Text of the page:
Mac McDonald likes this.
  10. baseball21

    baseball21 Well-Known Member

    Yes you can either set a reserve or just start the auction at that price. Some of it depends where you sell it. Things like that I would recommend not using eBay as a new first time seller and go with an auction house like Great Collections where you dont have to worry about getting scammed by a buyer which is becoming more and more common these days. With GC you could just set the opening big at the minimum youd accept
    -jeffB and Randy Abercrombie like this.
  11. kanga

    kanga 65 Year Collector Supporter

    I don't snipe.
    I bid early what I'm willing to pay and let it go at that.
    If someone outbids me IMO they overpaid.
    ominus1 and charley like this.
  12. Morgandude11

    Morgandude11 As long as it's Silver, I'm listening

    I always snipe, for the thrill of it. I actually won a snipe with 1 second remaining. Of course, I have Bidslammer, but like the excitement of a good snipe.

    Shill bidding is an illegal activity, by all auction houses. It involves getting straw bidders to artificially inflate the bid price of the auction. The shills are usually friends, or relatives.
    serafino likes this.
  13. wxcoin

    wxcoin Getting no respect for 65 years Supporter

    There's an auction house, that I won't name here, that has auctions most Tuesdays and Thursdays. I've noticed that there will be a floor bid to either start the bidding or a floor bid to go above an internet bid that may be low. In most instances, if there are no other bids, the same item is listed in a future auction several weeks in the future. To me it looks like the auction house will bid on an item if they don't like the amount that's being bid on an item. Why not list a reserve price?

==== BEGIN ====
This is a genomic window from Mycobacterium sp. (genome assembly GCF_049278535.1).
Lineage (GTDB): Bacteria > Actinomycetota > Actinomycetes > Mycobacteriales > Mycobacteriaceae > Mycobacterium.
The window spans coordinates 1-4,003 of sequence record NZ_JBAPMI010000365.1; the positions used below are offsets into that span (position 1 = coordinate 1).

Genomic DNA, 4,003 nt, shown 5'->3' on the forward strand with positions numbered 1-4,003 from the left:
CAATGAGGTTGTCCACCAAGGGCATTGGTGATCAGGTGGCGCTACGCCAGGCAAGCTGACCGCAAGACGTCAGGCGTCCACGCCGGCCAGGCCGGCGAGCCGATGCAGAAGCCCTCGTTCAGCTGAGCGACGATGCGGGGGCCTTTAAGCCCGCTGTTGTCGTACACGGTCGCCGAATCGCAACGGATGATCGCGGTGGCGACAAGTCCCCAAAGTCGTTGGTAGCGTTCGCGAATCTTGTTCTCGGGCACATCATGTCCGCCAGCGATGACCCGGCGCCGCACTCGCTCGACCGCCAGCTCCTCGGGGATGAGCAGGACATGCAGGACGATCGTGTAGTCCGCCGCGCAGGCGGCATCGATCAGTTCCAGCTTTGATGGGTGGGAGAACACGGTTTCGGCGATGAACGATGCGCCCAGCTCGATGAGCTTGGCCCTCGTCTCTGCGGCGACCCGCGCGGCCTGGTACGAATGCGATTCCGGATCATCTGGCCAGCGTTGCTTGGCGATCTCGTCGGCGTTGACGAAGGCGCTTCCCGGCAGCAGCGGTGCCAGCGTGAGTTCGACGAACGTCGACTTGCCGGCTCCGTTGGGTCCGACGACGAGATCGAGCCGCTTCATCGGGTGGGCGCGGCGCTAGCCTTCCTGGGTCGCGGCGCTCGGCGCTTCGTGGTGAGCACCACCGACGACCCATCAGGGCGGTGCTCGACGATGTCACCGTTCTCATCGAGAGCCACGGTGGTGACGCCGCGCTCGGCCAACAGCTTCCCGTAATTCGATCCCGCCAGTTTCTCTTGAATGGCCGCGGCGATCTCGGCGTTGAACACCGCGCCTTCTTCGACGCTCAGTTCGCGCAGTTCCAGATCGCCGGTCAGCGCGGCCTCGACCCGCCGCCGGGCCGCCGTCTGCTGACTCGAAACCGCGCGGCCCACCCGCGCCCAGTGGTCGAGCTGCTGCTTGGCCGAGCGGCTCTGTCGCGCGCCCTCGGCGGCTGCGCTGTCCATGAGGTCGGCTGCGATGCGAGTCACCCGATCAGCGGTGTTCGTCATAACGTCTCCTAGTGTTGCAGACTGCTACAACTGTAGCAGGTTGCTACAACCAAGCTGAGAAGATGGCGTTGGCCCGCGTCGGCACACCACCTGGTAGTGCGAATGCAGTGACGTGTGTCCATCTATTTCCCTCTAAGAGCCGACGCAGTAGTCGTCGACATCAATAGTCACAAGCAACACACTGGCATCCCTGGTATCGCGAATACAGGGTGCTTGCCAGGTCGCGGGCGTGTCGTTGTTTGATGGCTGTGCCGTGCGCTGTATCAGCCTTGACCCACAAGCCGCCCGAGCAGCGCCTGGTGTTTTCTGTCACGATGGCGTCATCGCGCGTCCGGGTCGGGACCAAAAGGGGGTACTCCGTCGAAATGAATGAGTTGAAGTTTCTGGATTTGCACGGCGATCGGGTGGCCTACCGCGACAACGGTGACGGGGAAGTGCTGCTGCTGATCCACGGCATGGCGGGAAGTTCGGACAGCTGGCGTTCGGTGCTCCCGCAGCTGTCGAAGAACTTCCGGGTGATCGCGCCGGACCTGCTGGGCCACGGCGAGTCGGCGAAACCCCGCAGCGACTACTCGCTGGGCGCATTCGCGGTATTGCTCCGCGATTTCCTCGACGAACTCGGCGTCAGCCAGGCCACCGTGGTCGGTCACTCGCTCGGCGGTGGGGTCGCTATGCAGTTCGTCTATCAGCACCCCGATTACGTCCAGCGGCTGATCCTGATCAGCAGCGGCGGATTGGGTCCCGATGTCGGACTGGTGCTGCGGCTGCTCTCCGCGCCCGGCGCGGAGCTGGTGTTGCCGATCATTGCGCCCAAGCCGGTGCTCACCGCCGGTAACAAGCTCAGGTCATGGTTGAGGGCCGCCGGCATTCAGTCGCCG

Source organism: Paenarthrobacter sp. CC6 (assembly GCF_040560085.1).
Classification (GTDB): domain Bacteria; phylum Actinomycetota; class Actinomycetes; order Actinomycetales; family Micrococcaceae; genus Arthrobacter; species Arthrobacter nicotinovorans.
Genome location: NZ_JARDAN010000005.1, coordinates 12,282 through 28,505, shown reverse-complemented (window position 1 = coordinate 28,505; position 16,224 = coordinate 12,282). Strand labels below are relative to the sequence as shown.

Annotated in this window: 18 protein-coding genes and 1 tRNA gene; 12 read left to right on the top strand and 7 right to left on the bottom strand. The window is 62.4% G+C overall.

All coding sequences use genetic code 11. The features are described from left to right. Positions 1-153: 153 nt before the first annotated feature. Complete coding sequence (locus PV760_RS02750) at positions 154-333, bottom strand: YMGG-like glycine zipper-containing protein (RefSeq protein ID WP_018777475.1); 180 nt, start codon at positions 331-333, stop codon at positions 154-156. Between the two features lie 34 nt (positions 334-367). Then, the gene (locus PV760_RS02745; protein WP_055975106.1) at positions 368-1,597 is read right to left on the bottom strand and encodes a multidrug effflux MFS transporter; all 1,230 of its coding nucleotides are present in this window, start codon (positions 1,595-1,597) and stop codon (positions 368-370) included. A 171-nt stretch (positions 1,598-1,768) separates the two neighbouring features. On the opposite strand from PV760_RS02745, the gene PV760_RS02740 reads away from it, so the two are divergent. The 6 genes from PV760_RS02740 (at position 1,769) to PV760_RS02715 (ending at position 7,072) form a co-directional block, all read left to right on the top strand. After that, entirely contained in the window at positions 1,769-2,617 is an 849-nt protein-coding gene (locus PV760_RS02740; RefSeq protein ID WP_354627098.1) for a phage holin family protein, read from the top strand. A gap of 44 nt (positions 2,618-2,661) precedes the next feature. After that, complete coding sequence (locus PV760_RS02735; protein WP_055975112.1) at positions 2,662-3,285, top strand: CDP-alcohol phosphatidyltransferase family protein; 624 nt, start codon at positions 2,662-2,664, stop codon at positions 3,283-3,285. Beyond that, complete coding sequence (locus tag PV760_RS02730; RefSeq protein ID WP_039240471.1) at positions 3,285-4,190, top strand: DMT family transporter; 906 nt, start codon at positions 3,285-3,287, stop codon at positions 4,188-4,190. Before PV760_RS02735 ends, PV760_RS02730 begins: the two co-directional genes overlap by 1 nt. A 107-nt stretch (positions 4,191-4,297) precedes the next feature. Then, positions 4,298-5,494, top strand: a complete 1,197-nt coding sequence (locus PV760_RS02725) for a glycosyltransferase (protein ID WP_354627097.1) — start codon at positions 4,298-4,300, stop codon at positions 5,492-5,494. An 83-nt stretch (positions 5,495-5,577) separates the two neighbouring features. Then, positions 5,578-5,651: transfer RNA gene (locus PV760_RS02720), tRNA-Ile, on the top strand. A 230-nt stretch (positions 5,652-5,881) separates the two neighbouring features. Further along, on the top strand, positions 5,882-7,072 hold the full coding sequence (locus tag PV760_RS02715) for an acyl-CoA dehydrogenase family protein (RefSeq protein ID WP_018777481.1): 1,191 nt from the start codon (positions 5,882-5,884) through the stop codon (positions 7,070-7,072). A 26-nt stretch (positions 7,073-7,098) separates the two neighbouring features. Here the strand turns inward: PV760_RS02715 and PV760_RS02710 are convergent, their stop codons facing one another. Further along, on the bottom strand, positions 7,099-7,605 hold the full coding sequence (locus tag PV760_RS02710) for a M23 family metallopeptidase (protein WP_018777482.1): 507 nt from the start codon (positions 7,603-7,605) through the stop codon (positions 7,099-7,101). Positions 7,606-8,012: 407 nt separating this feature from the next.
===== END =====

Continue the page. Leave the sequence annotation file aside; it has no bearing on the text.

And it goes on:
serafino and Randy Abercrombie like this.
  14. ominus1

    ominus1 Supporter! Supporter

    ..i like that...i too am willing to lose a coin knowing i set the motto 'i'm here for the coin, or make the other guy pay' :D
    charley likes this.
  15. spirityoda

    spirityoda Coin Junky Supporter

    You can always use Buy it now and you set the price.
    Randy Abercrombie likes this.
  16. Dave Waterstraat

    Dave Waterstraat Well-Known Member

    Anybody remember Yahoo when the auction end time was extended if you outbid someone in the final seconds?
  17. serafino

    serafino Well-Known Member

    I only buy on eBay and I try to always snipe manually. As far as shill bidding is concerned it's against eBay's rules and I hate to see crooked sellers engage in it. Nobody wants to bid against the seller and his friends and relatives who engage in shill bidding driving the price up with phony bids.
  18. Burton Strauss III

    Burton Strauss III Supporter! Supporter

    Yes you can

    Yes you can

    You can also combine the two, set a $1300 starting bid and a $1500 BIN... that limits your upside, but also limits your downside.

    There is a school of thought that all auctions should start at 99c to attract a lot of eyes. Not sure how true that is anymore.
  19. kanga

    kanga 65 Year Collector Supporter

    That's okay as long as you have a reserve.
  20. Burton Strauss III

    Burton Strauss III Supporter! Supporter

    Actually I hate reserve auctions and rarely will bid in them. If you offer at 99 cents then you're offering at 99 cents. If you want a 100 bucks then start it at 100 bucks.
    wxcoin and jafo50 like this.
  21. Conder101

    Conder101 Numismatist

    And if someone just runs up your max bid but you still win, you paid more than you had to. So you overpaid even though you paid less than you were willing to.

    The auction house may not own the item, it is just on consignment. So if there are no bids it turns up again. But they do have their own non auction coin business as well, so it iit is something they would like to have for stock , they may bid as well. The house does have an advantage over other biidders, they don't pay buyers fees.

    Yes I do, and that was why I never bid in Yahoo's auctions.